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Councillor worried water bylaw would be too heavy-handed

Some businesses in Greater Sudbury whose operations are at risk of harming the city's water supply may soon have to install a device to protect the drinking water.
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Homeowners are responsible for the safekeeping and care of their indoor water meter and outdoor remote reader. File photo.
Some businesses in Greater Sudbury whose operations are at risk of harming the city's water supply may soon have to install a device to protect the drinking water.

David Brouse, the city's compliance and operational support supervisor, said Ontario's building code was revised in 2014 to require all new buildings to install backflow devices. Since the change only applies to new buildings, that means a number of existing buildings that pose a risk aren't covered.

Brouse proposed the operations committee approve a backflow prevention bylaw, which would require businesses — and residents — at risk to install the devices.

He cited two examples from the last 10 years when backflow issues compromised a city's drinking water. In 2005 in Stratford, Ont., a plumber's mistake at a car wash ended up pumping soap directly into the water supply.

The problem was unnoticed until some residents discovered there was pink soap in the toilet. The problem took 56 hours to clear.

“All because of one mistake at a car wash,” Brouse said.

In another case, a chemical leak in Guelph left half the community without drinking water.

A safeguard like backflow prevention would protect the water system from these sorts of problems, Brouse said.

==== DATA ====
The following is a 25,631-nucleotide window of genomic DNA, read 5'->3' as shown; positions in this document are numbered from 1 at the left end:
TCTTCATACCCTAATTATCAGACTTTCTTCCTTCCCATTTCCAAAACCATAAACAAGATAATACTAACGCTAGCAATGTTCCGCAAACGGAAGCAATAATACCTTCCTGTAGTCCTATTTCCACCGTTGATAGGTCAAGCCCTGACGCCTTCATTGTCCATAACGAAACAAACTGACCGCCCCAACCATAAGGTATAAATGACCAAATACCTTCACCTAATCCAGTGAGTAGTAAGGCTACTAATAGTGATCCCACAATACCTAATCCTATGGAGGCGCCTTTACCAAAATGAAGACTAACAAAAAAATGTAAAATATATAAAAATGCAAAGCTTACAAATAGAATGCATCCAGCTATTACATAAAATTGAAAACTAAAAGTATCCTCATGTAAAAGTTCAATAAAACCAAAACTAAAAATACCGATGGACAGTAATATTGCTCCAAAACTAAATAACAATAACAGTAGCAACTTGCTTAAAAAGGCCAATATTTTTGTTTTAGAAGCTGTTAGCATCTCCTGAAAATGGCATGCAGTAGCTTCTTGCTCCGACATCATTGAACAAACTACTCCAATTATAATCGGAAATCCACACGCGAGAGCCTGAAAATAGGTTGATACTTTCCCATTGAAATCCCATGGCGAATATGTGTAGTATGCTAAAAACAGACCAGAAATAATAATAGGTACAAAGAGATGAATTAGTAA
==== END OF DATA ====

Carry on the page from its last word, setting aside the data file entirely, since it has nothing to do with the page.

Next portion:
Hence, he is proposing a bylaw requiring backflow devices be installed, he said. Depending on size of the water service, the devices would cost between $1,500 and $11,000. For a residential home, the cost is substantially lower, at about $50.

“This bylaw would address every building that's at high risk,” Brouse said.

The city has already visited several such buildings, so staff has an idea where to start.

“We already have a great database built up,” he said. “It will go by risk factor – who has the highest risk of contaminating our drinking water.”

Ward 11 Coun. Lynne Reynolds wondered why the city would impose rules tougher than the province. If the province's building code is already updated, why is the city adding costs to businesses, she wondered.

“By stacking a bylaw on top of that, I think, just adds more red tape,” Reynolds said. “I can just imagine what is going to happen when we insist these companies or even residents are forced to buy these systems ... I think we have to be very careful with this bylaw.”

Wouldn't it be better to visit at-risk businesses and educate them on what they need to do, she asked.

“If they have a list of companies they feel are high-risk companies, let us go an educate them,” she said. “Let them decide if they want to do it or not.”

Brouse said the intent of the bylaw isn't to try and force businesses to install the devices. Education will come first, he said, and the city will be flexible on how fast they have to comply.

“We're not going to be out there banging on doors and laying charges,” he said. “We want to get them to understand why they need these devices installed.”

In the end, the committee voted to have a bylaw prepared and have it brought back at another meeting in the New Year.

Darren MacDonald

About the Author: Darren MacDonald

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